CFOs and CIOs need to be aware of how accounting standards will change and find out what technological capabilities will be required to accommodate them. They must assess major technological shifts, adopt new accounting models, or risk losing market share for failing to give customers the new billing models that they want. In most cases, there will need to be an adoption of a financial system that can handle recurring revenue.
The solution to this problem is a mix of both technology implementation and meeting new accounting standards, and requires an effective partnership between the CFO and CIO.
How much of your financial technology process is automated?
Inputting transactions, handling account reconciliation and managing revenue are a few of the most time-consuming tasks for any finance department. As customer bases and data from the IoT both grow, it will be crucial to automate these processes as much as possible to ensure that the business can scale with its growth effectively.
Your financial processes need to be automated so they can quickly and accurately handle any new business requirements that come your way. The faster you can close books, the more time and money your organization will save; you will also be able to provide financial insights faster to management, auditors and investors.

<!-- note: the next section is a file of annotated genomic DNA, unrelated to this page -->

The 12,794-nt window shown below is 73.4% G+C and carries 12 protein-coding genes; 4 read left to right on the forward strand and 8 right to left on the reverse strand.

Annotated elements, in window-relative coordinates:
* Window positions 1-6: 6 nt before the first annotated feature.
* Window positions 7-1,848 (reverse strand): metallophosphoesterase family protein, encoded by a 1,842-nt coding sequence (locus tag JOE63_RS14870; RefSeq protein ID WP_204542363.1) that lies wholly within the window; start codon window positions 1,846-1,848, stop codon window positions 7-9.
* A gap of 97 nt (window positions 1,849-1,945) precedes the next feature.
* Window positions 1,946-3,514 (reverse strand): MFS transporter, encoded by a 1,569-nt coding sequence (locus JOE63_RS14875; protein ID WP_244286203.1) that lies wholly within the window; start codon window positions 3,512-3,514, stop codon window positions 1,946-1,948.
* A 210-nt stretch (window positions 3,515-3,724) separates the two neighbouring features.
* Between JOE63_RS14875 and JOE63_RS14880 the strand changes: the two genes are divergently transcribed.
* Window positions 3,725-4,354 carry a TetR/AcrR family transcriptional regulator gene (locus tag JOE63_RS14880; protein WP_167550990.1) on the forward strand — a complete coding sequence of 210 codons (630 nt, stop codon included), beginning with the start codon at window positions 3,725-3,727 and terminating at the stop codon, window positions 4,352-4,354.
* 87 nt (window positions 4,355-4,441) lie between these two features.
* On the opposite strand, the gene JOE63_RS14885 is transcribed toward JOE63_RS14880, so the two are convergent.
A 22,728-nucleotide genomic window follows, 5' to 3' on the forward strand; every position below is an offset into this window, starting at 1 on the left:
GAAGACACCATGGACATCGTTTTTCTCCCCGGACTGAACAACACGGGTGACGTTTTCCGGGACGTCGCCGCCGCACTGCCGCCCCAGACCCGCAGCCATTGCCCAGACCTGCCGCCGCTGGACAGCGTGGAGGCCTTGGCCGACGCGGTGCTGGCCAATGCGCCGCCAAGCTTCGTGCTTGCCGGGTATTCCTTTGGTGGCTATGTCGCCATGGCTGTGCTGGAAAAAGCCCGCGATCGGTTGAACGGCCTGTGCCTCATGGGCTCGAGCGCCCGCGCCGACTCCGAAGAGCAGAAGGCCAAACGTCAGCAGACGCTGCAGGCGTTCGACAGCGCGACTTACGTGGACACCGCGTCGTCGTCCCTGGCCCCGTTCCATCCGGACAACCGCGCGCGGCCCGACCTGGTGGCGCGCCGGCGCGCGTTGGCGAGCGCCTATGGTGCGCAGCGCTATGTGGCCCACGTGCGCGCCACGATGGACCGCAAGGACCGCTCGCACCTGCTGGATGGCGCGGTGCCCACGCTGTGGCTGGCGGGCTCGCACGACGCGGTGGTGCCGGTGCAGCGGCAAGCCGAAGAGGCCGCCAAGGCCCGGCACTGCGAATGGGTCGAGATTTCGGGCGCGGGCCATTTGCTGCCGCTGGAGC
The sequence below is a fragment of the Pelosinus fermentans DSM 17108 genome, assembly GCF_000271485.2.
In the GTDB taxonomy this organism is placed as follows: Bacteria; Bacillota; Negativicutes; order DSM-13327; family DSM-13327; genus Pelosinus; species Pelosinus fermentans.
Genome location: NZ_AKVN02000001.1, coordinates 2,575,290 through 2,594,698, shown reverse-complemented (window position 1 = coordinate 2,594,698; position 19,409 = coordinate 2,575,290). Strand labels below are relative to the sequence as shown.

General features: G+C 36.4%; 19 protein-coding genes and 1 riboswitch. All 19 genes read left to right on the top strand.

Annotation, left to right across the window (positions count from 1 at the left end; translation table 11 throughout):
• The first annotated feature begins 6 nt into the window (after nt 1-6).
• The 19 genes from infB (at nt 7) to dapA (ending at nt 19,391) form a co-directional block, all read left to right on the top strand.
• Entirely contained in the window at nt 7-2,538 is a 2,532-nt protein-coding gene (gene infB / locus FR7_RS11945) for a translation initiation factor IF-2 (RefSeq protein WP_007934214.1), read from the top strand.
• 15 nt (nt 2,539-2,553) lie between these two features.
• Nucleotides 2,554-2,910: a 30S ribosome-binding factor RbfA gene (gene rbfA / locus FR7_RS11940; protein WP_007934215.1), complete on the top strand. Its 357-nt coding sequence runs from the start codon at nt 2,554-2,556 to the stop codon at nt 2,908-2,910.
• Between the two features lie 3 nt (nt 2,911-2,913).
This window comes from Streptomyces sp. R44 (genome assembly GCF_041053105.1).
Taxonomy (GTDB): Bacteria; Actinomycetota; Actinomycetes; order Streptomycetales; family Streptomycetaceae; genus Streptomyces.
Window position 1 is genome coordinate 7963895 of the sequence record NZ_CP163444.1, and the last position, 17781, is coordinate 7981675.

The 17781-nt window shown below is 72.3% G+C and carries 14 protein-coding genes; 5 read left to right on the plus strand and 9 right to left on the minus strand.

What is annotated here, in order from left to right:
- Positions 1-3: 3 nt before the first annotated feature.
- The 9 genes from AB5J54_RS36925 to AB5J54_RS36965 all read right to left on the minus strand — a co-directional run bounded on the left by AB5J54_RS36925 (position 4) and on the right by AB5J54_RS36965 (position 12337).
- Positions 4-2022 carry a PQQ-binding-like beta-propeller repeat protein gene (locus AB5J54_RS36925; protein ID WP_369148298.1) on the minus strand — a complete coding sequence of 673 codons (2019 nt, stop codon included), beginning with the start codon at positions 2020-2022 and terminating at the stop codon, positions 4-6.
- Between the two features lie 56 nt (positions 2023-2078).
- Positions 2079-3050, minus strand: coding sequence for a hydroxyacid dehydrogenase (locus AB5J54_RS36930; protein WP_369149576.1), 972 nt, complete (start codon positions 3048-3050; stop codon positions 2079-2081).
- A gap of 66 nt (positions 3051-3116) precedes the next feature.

How much of your data is reported in real time vs. after the fact?
It’s safe to say that almost every industry has been affected by the 24-hour, real-time nature of the Internet. With the upcoming onslaught of data generated from the IoT, the pace of business will increase even more and customers will further demand instant, timely information. Real-time reporting will soon be a must, not a nice-to-have. Departments need to understand what is going on across business operations and customer reactions in real time, not after the fact.
Beyond that, finance departments should train their employees to build effective visual reports, interpret analytics, and write compelling narratives that are easy to understand for the non-finance layperson. The goal of a finance department is not just to keep track of cash flow, but also empower the business to strategically get ahead of the competition.
Is your back office collaborating with your front office?
A financial system should be equipped with tools that provide organizations with agile communication between the front-end and back-end of a workplace. Finance may be focused on getting invoices paid, but often lacks context of the customer relationship. If sales is finalizing a new upsell, finance may jeopardize a big deal by chasing a smaller cost.
Having cross-departmental collaboration features built in to your system of record and molded around functional needs and work patterns is a must for any organization that wants to stay competitive today and in tomorrow’s IoT economy. CFOs need to work with CIOs to ensure that this sort of system is implemented and tailored to an organization’s business processes and strategic needs.